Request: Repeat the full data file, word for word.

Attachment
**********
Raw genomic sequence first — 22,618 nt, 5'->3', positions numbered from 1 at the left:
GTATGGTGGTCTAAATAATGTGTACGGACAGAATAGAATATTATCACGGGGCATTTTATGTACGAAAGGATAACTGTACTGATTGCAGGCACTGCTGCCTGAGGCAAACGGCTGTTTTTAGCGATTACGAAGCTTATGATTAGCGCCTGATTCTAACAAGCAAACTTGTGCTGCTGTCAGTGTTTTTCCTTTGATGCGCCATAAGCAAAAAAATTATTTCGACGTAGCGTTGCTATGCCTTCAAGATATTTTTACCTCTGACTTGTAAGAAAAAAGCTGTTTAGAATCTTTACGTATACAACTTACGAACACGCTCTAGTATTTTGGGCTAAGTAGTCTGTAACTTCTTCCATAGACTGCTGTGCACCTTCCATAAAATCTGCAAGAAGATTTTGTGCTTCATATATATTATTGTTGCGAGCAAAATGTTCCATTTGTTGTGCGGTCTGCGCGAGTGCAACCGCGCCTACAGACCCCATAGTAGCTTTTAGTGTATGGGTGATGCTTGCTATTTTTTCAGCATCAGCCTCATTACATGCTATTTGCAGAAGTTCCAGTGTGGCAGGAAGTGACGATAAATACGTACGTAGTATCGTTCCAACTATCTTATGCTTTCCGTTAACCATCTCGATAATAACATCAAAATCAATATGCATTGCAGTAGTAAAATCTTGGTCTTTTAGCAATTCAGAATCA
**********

Raw genomic sequence first — 22,618 nt, 5'->3', positions numbered from 1 at the left:
GTATGGTGGTCTAAATAATGTGTACGGACAGAATAGAATATTATCACGGGGCATTTTATGTACGAAAGGATAACTGTACTGATTGCAGGCACTGCTGCCTGAGGCAAACGGCTGTTTTTAGCGATTACGAAGCTTATGATTAGCGCCTGATTCTAACAAGCAAACTTGTGCTGCTGTCAGTGTTTTTCCTTTGATGCGCCATAAGCAAAAAAATTATTTCGACGTAGCGTTGCTATGCCTTCAAGATATTTTTACCTCTGACTTGTAAGAAAAAAGCTGTTTAGAATCTTTACGTATACAACTTACGAACACGCTCTAGTATTTTGGGCTAAGTAGTCTGTAACTTCTTCCATAGACTGCTGTGCACCTTCCATAAAATCTGCAAGAAGATTTTGTGCTTCATATATATTATTGTTGCGAGCAAAATGTTCCATTTGTTGTGCGGTCTGCGCGAGTGCAACCGCGCCTACAGACCCCATAGTAGCTTTTAGTGTATGGGTGATGCTTGCTATTTTTTCAGCATCAGCCTCATTACATGCTATTTGCAGAAGTTCCAGTGTGGCAGGAAGTGACGATAAATACGTACGTAGTATCGTTCCAACTATCTTATGCTTTCCGTTAACCATCTCGATAATAACATCAAAATCAATATGCATTGCAGTAGTAAAATCTTGGTCTTTTAGCAATTCAGAATCA